Interesting Matirx here :-
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  8. JonnyMX

    JonnyMX Petabyte Poster


    There are some older languages such as BASIC which are easy to learn and help you get your head around programming, but I'm not sure that's a good enough reason.

    There will always be some demand for people who can fix/adapt legacy code, but it would be more of a speciality thing rather than something you'd look for in a 'beginner'.

    Best thing to do is some homework - have a look and see what's in demand out there and work towards that.
    Just be aware that you won't be the only one.

    Dont forget too, that the way things are going at the moment, by the time you become really good at something the chances are that it will be legacy itself by then - so you will be the guy fixing old code.

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  9. Mathematix

    Mathematix Megabyte Poster

    Generally you should focus on learning the latest, most used languages first that are applicable to your field of interest. There is benefit to learning older languages, as it gives you a feel for the variety of language implementations and how each is effective in solving particular problems.

    I certainly wouldn't learn marginally outdated languages first, unless you are a student.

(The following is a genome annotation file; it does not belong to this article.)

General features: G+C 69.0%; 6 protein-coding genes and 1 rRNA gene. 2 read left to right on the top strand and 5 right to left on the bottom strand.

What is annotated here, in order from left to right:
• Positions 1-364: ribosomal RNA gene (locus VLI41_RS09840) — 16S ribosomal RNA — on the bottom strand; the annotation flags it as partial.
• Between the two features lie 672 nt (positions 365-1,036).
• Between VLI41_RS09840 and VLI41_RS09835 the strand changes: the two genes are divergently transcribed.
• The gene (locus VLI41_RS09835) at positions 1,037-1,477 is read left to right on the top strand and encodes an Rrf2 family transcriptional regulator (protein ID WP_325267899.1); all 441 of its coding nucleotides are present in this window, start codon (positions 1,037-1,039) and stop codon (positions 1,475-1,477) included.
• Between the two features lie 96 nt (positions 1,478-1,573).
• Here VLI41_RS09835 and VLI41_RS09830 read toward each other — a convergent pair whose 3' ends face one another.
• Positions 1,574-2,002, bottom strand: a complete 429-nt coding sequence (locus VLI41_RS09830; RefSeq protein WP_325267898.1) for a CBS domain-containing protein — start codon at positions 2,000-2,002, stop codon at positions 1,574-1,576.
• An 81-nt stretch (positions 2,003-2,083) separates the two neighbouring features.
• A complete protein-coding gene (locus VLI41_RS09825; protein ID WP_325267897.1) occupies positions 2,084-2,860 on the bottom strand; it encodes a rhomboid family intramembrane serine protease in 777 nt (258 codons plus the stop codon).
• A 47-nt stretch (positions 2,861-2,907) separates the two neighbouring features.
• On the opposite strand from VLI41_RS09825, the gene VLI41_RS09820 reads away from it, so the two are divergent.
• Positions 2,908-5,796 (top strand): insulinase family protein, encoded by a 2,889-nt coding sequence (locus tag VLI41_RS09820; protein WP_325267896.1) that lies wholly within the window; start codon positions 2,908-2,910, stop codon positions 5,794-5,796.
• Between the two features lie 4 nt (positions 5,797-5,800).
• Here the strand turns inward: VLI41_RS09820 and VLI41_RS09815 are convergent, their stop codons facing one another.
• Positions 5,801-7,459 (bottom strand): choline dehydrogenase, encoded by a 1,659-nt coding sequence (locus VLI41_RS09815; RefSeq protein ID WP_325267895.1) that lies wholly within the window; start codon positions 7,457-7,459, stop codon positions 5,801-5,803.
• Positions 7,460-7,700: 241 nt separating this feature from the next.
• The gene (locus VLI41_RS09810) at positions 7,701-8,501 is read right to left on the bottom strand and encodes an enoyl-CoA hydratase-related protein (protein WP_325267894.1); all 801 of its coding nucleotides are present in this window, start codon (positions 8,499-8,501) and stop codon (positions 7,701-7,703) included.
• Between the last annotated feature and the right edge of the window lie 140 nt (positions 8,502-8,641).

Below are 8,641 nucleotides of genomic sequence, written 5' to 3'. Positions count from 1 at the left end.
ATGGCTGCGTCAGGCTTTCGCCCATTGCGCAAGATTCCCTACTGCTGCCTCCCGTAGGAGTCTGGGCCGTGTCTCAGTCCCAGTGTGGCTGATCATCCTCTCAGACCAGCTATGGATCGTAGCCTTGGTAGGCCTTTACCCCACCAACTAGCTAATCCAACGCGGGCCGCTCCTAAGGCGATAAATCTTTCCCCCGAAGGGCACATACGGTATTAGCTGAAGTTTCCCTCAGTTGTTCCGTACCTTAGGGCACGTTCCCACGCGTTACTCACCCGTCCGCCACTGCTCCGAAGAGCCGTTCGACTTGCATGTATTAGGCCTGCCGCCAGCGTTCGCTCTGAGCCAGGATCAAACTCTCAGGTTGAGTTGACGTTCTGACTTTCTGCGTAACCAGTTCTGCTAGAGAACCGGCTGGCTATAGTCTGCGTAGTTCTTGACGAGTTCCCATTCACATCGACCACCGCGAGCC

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  10. Slimepuppy

    Slimepuppy New Member

    Plenty of people still using Cobol - it reminds me of the joke about them freezing a Cobol programmer just incase they need them in the year 10,000. Still a lot of people don't like Cobol, I did a course in Business computing and it wasn't too hard to pick up.
    Basic- well Visual Basic is a bit easier to write than C++ for Windows applications.
    Still C & C++ are still the languages to learn though Ada is always a good language to learn it does help you with good programming practice.
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  11. drum_dude

    drum_dude Gigabyte Poster

    I think everyone needs to bear in mind what the 'learning process' does to the brain! For instance, I learnt a few Jazz drum lines not so long back but even though I don't play jazz i found that by doing the exercises a lot of 'other' things became much easier on the drums. You need to accept the concept that is 'learning' as it benefits one in ways that you cannot measure!

    Our brain is the final frontier...it has yet to be understood but by god it still amazes me just how little I know of what I could possibly do if I learnt more things, regardless of their/its relevance in my day to day life.

    Like a muscle, your brain improves with exercise...never forget that!
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  12. twizzle

    twizzle Gigabyte Poster

    just to hijack this thread a little, can anyone recommend a good website that teahces you BASIC or has BASIC programs on it?
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  13. drum_dude

    drum_dude Gigabyte Poster

    i don't know of any websites but...

    Back issues of ZZAP 64 will have lots of BASIC games that you can program in...should be on ebay though.

    Another good 'un is Clifford & Mark Ramshaw's Commodore 64 Games Book published by Melbourne House in 1983 (see pic). Lots of games in BASIC but LOADS of publishing errors...so much so that you'll end up re-writing the book, just like my dad had too (back in 83 LOL). But a great way to learn BASIC!

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  14. LukeP

    LukeP Gigabyte Poster